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Over-automation not the way to deliver business value


Johannesburg, 14 Oct 2021
Read time 3min 20sec
Andrew Hewitt-Coleman, automation sales leader - FSS, IBM Southern Africa.
Andrew Hewitt-Coleman, automation sales leader - FSS, IBM Southern Africa.

Automation should not be carried out just for the sake of it: it should be deployed where it matters, and where it delivers the most business impact. This is according to IBM automation experts, who were addressing a virtual summit on AI-powered automation this week.

Andrew Hewitt-Coleman, automation sales leader – FSS at IBM Southern Africa, said: “One silver lining of the pandemic is that it has greatly accelerated how much automation has been pushed out to organisations. We have seen in some IBM Institute for Business Value studies that around two-thirds of executives feel the pandemic enabled them to accelerate their automation agendas. We also see that companies that had invested in digitisation before the pandemic were able to drive an increase in revenue during the pandemic far in excess of what digital beginners achieved. They were able to adjust to the pandemic and the changes that were forced much faster and more easily.”

Mohammed Noorodien, Thought Leader for Hybrid Multicloud Computing at IBM, said: “Every industry and every organisation is in search of business value, so automation transcends boundaries as it enables more value from processes and better value from employees. But we shouldn’t automate just for the sake of it, we want to make sure we automate where we have the highest impact. Over automating can lead to additional problems. Organisations need to start their automation journey in areas that have the biggest impact for the business and deliver maximum business value returns.”

Donald Seymour, business automation sales leader at IBM EMEA, said: “To understand what areas will deliver the most business value, IBM now has process mining as a core capability in our Cloud Pak for Automation. It’s both a tool and a discipline to understand the work currently taking place in the organisation, and its analysis then tells you what work is being done, what is being done in a repetitive fashion, and possibly also work being done that shouldn’t be part of the process. It then makes recommendations on what should be automated, what capabilities the business needs, and provides a roadmap for automation.”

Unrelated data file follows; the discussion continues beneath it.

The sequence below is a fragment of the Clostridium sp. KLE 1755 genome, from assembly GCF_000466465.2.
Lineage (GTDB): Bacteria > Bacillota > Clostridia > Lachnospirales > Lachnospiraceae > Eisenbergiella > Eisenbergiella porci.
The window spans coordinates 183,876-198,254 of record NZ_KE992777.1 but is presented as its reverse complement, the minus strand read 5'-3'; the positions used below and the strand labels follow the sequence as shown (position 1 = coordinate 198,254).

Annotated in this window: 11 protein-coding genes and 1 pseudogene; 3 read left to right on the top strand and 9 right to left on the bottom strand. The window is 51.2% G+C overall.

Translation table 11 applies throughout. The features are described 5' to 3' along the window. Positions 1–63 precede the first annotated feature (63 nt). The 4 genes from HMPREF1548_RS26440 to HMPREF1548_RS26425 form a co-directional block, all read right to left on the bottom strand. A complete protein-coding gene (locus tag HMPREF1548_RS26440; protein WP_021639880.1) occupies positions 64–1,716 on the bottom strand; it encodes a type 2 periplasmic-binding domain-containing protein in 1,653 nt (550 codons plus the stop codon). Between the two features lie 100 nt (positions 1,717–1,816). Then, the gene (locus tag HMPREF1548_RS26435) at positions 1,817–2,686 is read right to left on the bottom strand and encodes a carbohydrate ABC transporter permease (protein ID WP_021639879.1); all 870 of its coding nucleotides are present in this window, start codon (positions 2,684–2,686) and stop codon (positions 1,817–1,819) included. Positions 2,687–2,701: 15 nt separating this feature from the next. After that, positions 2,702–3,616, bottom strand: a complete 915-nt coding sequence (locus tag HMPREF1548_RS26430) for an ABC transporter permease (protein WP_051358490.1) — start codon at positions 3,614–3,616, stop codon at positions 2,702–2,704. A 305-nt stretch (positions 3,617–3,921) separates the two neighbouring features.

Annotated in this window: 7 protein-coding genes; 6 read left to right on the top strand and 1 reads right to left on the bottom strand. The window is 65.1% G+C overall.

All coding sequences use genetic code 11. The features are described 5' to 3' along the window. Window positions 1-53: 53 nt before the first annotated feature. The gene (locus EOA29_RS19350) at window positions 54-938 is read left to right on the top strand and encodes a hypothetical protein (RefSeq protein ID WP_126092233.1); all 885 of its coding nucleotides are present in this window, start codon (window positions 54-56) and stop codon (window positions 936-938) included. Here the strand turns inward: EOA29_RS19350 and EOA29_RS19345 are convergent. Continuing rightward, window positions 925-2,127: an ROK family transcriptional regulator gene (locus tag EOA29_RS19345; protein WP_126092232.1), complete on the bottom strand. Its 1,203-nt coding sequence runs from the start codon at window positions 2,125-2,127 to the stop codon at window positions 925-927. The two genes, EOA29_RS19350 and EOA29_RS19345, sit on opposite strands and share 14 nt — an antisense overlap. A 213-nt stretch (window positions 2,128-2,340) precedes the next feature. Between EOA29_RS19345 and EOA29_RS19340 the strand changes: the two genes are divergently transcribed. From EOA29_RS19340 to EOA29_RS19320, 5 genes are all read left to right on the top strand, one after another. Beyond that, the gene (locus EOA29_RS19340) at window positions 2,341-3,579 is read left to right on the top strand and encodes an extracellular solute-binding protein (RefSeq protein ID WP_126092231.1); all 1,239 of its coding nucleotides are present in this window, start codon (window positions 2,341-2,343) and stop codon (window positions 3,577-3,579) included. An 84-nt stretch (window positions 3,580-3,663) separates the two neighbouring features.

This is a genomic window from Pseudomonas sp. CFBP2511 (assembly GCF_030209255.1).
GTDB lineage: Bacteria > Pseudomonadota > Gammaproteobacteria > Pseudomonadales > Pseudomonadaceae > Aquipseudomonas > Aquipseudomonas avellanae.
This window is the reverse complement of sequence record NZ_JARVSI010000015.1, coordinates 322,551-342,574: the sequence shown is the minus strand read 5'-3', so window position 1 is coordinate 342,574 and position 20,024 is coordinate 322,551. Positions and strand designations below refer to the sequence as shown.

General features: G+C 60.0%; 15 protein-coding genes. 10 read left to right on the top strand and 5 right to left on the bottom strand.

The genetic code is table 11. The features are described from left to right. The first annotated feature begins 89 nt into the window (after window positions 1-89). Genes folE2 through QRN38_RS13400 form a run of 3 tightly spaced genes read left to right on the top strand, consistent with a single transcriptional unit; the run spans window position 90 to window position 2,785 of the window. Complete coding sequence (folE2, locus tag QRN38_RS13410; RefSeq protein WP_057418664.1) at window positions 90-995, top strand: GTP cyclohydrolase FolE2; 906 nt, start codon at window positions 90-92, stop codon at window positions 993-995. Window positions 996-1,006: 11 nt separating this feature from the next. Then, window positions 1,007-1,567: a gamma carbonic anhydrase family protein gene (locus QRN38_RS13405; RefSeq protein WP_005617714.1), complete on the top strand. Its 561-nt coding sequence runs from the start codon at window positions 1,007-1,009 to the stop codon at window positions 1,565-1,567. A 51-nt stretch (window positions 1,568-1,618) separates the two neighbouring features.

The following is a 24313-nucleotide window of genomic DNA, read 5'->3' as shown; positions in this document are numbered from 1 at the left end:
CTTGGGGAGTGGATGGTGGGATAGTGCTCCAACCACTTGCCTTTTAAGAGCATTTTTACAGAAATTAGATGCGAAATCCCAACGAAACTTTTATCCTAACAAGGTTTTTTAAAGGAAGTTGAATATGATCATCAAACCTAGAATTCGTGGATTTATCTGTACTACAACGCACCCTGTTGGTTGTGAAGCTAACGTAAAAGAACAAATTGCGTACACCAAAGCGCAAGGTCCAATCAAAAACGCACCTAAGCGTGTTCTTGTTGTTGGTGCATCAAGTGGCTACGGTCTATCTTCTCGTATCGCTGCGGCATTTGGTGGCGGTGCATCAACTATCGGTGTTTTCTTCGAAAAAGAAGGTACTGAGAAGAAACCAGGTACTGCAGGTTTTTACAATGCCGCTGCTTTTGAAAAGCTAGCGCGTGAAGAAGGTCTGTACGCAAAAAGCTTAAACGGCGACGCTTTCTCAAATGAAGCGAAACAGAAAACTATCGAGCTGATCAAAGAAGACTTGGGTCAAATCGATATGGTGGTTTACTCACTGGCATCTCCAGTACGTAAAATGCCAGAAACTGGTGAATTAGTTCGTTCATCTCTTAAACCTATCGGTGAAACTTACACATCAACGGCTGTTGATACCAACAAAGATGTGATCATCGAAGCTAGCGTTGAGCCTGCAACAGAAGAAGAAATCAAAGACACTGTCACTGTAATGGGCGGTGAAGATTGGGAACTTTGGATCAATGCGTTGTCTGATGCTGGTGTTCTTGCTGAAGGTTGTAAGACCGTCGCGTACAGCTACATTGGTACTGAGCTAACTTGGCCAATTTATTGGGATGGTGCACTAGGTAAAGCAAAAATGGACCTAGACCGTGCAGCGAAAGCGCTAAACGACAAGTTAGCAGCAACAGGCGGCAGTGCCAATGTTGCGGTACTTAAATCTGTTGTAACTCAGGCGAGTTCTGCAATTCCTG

Speaking in a session on AIOps, Robert Barron, SRE & AIOps Solution Engineer at IBM, said: “There is often friction between developers and IT Operations and administrators. Both have to meet business demands and despite them both having the best interests of the organisation at heart, they have opposite goals. Developers must have the flexibility they need and a platform to deliver change, and operations needs stability and confidence to support this.”

He said observability, automation and the AI in Watson AIOps reduces the risk of change. AIOps solutions deliver application impact avoidance and observability, he said, elaborating on how to achieve observability with Instana, dynamically optimise resources with Turbonomic, and add a digital SRE to the team with Watson AIOps.

In a discussion on AIOps: The Future in Assuring Application Performance, Barron noted that Instana is very simple to use, does self-discovery and implements all updates, upgrades and plugins automatically.

Maela Matlapu, System and Application Performance Monitoring Administrator at Telesure Investment Holdings outlined the use of Instana at her organisation, saying processes were straightforward: “It’s seamless and saves me a lot of work.”

Alec Kemp Field CTO/ VP Technical Services EMEA & APAC at Turbonomic said Turbonomic built on Instana observability to model for context about components and infrastructure, and enabled organisations to leverage that data to take action. “You can very quickly see where to improve efficiency and performance in your environment,” he said.

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